Boxes: The Secret Life of Howard Hughes
by Douglas Wellman; Mark Musick
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Pub Date 22 Mar 2016 | Archive Date 30 Nov 2022
Boutique of Quality Books Publishing, WriteLife Publishing
If you thought Howard Hughes' life was mysterious, what about his hidden 25 years, after his fake death.
. . .well documented and researched…Boxes is definitely a fascinating read and a must read for anyone who is at all curious about Howard Hughes’ life.
This second edition of Boxes: The Secret Life of Howard Hughes continues the history-changing story of Eva McLelland and her reclusive life married to a mystery man she discovered was Howard Hughes.
New witnesses have come forward with personal stories, additional evidence, and photographs. Hughes’s links to the murder of mobster Bugsy Siegel and the killers of President John F. Kennedy are revealed as well as the real identity of the long-haired crazy man that Hughes placed in the Desert Inn Hotel to distract the world while he escaped. Eva McLelland kept her secret for thirty-one stressful years as she lived a nomadic existence with a man who refused to unpack his belongings for fear he would be discovered and have to flee.
Only her husband’s death finally released her to tell the story that had been burning inside her for decades.
A Note From the Publisher
Also available in eBook #9781608081400 - $4.99
Available on NetGalley
Average rating from 10 members
This is an updated second edition, but it is the only book I have read about Howard Hughes, and I was not influenced by others opinion. I found it fascinating.
Having read many books about Howard Hughes throughout the years, I was delighted to see a new one. At first I was pretty skeptical at the premise, a woman claiming to have been married to a mystery man for 31 years, who turned out to be Hughes, yet she's basically unknown. But I was won over once I settled into the story, and read along as the woman, Eva McLelland explained it to co-writer Mark Musick, a retired major general. It came up as they were making the long drive back to Eva's home in Alabama from the Gulf Coast, where he'd helped her to scatter her husband's ashes. Musick was doubtful at first that her revelation about her husband's identity could be correct. But as she spent hours telling story after story about their long lives together, he realized she couldn't be making up so many memories, and in such detail. He became hooked, and began 8 years of research into it to verify or rule out the things she'd said.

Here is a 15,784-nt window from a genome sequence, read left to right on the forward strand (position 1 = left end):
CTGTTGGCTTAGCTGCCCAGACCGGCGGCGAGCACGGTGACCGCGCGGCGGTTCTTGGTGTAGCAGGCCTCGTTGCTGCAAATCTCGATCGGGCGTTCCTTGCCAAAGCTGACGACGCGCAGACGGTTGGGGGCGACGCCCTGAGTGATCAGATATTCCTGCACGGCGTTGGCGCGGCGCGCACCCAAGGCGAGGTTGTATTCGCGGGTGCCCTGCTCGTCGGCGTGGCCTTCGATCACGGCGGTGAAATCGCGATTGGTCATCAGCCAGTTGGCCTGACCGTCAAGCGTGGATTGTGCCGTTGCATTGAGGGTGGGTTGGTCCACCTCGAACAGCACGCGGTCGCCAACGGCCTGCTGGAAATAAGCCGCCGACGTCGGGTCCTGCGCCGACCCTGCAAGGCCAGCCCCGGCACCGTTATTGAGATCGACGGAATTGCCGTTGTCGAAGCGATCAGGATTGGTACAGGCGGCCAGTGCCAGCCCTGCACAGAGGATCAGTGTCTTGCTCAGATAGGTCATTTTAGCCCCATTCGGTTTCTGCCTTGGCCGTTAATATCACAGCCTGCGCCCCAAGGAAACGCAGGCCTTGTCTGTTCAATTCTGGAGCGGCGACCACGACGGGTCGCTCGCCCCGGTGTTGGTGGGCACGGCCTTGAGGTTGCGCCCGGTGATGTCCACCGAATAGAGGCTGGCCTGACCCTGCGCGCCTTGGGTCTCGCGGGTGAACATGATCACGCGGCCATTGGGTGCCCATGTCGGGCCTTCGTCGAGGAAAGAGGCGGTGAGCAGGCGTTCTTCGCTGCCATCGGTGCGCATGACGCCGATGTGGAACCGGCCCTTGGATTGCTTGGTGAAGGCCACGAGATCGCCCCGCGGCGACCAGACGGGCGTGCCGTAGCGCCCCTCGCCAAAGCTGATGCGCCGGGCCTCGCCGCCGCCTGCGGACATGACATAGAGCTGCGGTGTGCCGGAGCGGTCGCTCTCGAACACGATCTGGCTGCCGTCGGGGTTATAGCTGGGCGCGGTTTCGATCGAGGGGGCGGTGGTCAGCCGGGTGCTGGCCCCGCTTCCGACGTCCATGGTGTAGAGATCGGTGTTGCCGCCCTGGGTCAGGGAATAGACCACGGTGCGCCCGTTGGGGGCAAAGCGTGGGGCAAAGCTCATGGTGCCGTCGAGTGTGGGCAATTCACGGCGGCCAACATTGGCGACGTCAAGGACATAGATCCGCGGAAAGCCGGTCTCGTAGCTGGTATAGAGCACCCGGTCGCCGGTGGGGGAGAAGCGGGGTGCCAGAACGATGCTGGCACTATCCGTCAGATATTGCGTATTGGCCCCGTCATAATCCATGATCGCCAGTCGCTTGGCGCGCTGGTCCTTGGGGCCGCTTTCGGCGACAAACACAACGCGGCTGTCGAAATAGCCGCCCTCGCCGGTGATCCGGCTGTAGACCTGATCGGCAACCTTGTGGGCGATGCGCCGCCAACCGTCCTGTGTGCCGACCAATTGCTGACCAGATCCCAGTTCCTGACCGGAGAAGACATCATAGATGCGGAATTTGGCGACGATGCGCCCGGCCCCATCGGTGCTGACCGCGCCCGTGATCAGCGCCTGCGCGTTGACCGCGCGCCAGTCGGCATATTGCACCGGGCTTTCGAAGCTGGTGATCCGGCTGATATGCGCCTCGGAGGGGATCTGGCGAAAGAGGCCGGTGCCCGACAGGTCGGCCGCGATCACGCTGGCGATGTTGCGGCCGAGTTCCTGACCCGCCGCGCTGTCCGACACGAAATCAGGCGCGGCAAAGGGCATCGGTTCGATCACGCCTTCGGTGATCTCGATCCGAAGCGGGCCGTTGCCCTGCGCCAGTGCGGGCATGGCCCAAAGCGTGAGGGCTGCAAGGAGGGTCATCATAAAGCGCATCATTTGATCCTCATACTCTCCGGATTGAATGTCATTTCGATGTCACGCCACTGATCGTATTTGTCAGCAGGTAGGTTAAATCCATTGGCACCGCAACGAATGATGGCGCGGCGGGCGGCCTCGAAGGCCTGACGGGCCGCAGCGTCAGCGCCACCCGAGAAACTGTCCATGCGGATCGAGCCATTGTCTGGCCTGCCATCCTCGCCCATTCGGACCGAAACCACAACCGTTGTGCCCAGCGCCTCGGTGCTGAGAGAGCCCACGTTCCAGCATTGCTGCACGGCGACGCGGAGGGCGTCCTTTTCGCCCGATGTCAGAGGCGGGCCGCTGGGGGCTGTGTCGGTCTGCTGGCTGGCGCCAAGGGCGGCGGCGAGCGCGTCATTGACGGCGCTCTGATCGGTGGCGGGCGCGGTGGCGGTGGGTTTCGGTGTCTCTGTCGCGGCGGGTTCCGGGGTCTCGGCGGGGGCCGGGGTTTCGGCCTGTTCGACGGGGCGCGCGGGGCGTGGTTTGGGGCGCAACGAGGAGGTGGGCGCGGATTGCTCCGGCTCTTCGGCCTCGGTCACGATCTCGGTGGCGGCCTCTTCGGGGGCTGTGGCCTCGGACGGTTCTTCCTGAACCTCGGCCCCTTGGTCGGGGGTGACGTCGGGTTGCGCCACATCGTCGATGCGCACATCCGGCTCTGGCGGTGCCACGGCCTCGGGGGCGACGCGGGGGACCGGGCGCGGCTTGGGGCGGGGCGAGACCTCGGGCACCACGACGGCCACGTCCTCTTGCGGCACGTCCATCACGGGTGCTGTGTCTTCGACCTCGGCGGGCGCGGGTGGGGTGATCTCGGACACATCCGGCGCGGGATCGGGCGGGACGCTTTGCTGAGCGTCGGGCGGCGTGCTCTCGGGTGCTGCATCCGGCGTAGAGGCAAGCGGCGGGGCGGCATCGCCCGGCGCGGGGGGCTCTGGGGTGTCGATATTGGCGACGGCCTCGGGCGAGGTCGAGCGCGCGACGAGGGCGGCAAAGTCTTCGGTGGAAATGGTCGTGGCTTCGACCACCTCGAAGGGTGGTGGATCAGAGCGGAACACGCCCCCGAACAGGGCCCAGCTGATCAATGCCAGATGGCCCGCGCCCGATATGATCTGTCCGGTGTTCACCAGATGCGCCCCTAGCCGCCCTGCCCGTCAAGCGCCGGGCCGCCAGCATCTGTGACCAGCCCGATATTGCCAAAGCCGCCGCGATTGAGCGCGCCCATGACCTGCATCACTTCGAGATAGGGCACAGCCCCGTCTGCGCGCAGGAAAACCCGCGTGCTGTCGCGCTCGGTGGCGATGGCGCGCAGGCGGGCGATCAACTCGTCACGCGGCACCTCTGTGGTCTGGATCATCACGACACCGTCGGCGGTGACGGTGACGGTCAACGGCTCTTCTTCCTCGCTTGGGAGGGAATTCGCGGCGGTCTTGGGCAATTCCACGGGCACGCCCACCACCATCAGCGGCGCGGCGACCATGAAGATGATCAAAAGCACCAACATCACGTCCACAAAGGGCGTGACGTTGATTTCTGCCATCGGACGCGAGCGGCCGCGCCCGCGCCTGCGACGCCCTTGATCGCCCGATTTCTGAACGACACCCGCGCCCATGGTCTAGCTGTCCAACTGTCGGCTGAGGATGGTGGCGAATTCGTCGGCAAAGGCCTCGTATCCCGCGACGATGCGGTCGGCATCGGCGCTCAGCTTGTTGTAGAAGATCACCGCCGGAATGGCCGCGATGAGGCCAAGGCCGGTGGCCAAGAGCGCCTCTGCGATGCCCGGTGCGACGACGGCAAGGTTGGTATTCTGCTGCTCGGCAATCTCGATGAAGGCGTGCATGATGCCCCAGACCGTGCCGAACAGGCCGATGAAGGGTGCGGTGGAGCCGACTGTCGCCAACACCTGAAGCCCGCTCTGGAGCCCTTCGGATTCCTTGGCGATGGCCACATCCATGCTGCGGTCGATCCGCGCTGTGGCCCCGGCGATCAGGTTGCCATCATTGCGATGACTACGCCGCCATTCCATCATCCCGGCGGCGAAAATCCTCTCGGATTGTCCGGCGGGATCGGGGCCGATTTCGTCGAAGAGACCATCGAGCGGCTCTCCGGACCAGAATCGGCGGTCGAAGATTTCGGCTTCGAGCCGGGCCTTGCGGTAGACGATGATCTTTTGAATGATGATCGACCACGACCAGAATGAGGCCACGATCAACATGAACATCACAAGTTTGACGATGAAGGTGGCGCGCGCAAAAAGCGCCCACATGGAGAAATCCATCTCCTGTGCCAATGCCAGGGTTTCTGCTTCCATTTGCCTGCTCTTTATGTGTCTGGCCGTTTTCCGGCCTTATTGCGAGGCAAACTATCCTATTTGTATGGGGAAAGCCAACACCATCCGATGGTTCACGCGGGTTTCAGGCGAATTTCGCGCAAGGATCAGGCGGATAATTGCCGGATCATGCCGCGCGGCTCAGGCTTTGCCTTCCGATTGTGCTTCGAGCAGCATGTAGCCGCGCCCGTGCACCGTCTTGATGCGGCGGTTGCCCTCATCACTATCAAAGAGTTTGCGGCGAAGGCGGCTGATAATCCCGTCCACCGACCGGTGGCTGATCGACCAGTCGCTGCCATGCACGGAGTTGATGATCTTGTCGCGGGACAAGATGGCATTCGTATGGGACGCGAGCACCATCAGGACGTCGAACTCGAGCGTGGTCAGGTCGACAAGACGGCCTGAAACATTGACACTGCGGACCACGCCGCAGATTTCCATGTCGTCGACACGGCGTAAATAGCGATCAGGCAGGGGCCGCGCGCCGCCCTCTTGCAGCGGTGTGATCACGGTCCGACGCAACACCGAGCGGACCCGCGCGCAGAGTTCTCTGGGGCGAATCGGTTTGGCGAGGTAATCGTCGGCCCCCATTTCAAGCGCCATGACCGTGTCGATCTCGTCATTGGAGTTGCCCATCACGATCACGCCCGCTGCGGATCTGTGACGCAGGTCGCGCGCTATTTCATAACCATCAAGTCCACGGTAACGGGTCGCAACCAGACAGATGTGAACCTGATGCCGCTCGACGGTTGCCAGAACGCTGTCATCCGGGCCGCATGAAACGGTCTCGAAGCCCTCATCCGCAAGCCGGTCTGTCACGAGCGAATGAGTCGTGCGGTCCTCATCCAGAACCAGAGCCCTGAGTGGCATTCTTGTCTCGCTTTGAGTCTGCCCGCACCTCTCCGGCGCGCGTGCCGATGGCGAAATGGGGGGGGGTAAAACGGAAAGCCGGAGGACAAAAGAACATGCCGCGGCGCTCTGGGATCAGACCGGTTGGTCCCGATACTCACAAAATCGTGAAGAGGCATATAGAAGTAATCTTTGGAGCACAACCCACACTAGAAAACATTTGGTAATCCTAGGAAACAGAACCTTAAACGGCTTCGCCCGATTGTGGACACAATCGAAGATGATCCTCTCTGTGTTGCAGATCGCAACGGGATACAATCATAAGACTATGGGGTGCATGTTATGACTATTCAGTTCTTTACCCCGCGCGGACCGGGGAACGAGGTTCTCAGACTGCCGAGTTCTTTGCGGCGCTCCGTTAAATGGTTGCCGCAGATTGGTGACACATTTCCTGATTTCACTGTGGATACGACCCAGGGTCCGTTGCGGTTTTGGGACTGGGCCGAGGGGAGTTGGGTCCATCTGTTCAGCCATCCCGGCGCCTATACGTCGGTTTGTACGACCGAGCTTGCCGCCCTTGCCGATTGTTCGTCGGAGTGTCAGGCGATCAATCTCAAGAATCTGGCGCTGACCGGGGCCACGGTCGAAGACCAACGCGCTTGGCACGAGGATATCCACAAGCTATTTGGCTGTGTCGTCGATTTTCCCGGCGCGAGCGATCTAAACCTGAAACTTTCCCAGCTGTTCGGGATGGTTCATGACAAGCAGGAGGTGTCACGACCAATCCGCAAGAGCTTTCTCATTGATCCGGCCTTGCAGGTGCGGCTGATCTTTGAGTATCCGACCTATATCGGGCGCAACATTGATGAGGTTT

It actually makes more sense than the weird story that Hughes was really the emaciated, long-haired, drug-addicted man who resided for years on a floor of the Desert Inn Hotel in Nevada, and died in such a horribly emaciated condition on April 5, 1976. That man was apparently a double, which allowed Hughes to be free to live his life elsewhere with Eva, who knew him as Verner "Nik" Nicely. He later died at the advanced age of 96 in 2001.
Musick ended up believing her story, which his research and documentation over the years never had shaken. In the confusing and often contradictory information and records on Hughes, many times Eva's story cleared things up.
And not that their lives together weren't also strange. They mostly moved from place to place, renting different homes and apartments, yet shadowed by Hughes' associates who kept him in touch with those running his businesses.
Boxes - refers to Howard's habit of keeping his belongings in cardboard boxes all through the time they were together, in anticipation of having to pick up and go in a hurry.
I received this book through Goodreads, Boutique of Quality Books Publishing and WriteLife Publishing.
Full of interesting theories and revelations, certainly one you should read and decide for yourself.
This is the very unusual, highly debated story of what happened to Howard Hughes after he "died".
An elderly lady, Eva Renee McLelland, claims that she had been married to a man who was the real Howard Hughes for over 30 years, and the authors share her story, their research, and tries to prove that Eva's story is the correct one.
As much as I want to write my thoughts about whether or not I believe the story, this review is not about that, but about the book itself. It's well documented and researched (though some of the "proof" to me wasn't really proof - showing a small, grainy, black and white photograph of Howard Hughes and one of "Nic" - the man supposed to be the real Howard Hughes - isn't proof to me. You can see anything you want to see in a photograph. Boxes is definitely a fascinating read and a must read for anyone who is at all curious about Howard Hughes life (which always just struck me as sad, overall. The incredible life he led, yet how many people really loved him?) I do hope that Eva's story was true, because that meant that Howard eventually got some peace and love in his life.
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